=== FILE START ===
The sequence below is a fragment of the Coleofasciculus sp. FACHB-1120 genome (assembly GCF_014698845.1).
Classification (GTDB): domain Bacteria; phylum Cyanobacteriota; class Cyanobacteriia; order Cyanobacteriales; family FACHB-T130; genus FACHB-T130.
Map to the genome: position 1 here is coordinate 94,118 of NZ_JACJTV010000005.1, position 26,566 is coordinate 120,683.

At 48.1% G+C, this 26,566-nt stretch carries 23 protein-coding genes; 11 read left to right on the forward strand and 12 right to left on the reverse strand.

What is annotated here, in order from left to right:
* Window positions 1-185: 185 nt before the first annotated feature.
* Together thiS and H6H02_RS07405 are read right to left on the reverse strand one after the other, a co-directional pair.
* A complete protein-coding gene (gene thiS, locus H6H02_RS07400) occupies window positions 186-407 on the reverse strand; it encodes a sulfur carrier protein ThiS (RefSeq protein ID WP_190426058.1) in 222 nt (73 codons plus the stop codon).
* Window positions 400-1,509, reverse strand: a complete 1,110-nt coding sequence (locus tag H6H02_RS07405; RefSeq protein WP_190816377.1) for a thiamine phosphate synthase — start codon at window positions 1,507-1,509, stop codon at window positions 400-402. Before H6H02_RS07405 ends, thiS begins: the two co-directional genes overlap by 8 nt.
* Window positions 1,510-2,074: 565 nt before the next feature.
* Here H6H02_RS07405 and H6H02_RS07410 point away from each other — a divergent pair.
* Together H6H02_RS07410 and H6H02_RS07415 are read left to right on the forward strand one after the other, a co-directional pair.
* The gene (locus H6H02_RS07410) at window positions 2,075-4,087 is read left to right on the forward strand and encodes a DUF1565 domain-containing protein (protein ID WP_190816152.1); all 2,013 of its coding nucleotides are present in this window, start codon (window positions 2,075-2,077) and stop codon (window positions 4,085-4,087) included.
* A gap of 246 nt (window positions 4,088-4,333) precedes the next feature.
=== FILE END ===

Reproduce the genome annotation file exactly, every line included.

The sequence below is a fragment of the Coleofasciculus sp. FACHB-1120 genome (assembly GCF_014698845.1).
Classification (GTDB): domain Bacteria; phylum Cyanobacteriota; class Cyanobacteriia; order Cyanobacteriales; family FACHB-T130; genus FACHB-T130.
Map to the genome: position 1 here is coordinate 94,118 of NZ_JACJTV010000005.1, position 26,566 is coordinate 120,683.

At 48.1% G+C, this 26,566-nt stretch carries 23 protein-coding genes; 11 read left to right on the forward strand and 12 right to left on the reverse strand.

What is annotated here, in order from left to right:
* Window positions 1-185: 185 nt before the first annotated feature.
* Together thiS and H6H02_RS07405 are read right to left on the reverse strand one after the other, a co-directional pair.
* A complete protein-coding gene (gene thiS, locus H6H02_RS07400) occupies window positions 186-407 on the reverse strand; it encodes a sulfur carrier protein ThiS (RefSeq protein ID WP_190426058.1) in 222 nt (73 codons plus the stop codon).
* Window positions 400-1,509, reverse strand: a complete 1,110-nt coding sequence (locus tag H6H02_RS07405; RefSeq protein WP_190816377.1) for a thiamine phosphate synthase — start codon at window positions 1,507-1,509, stop codon at window positions 400-402. Before H6H02_RS07405 ends, thiS begins: the two co-directional genes overlap by 8 nt.
* Window positions 1,510-2,074: 565 nt before the next feature.
* Here H6H02_RS07405 and H6H02_RS07410 point away from each other — a divergent pair.
* Together H6H02_RS07410 and H6H02_RS07415 are read left to right on the forward strand one after the other, a co-directional pair.
* The gene (locus H6H02_RS07410) at window positions 2,075-4,087 is read left to right on the forward strand and encodes a DUF1565 domain-containing protein (protein ID WP_190816152.1); all 2,013 of its coding nucleotides are present in this window, start codon (window positions 2,075-2,077) and stop codon (window positions 4,085-4,087) included.
* A gap of 246 nt (window positions 4,088-4,333) precedes the next feature.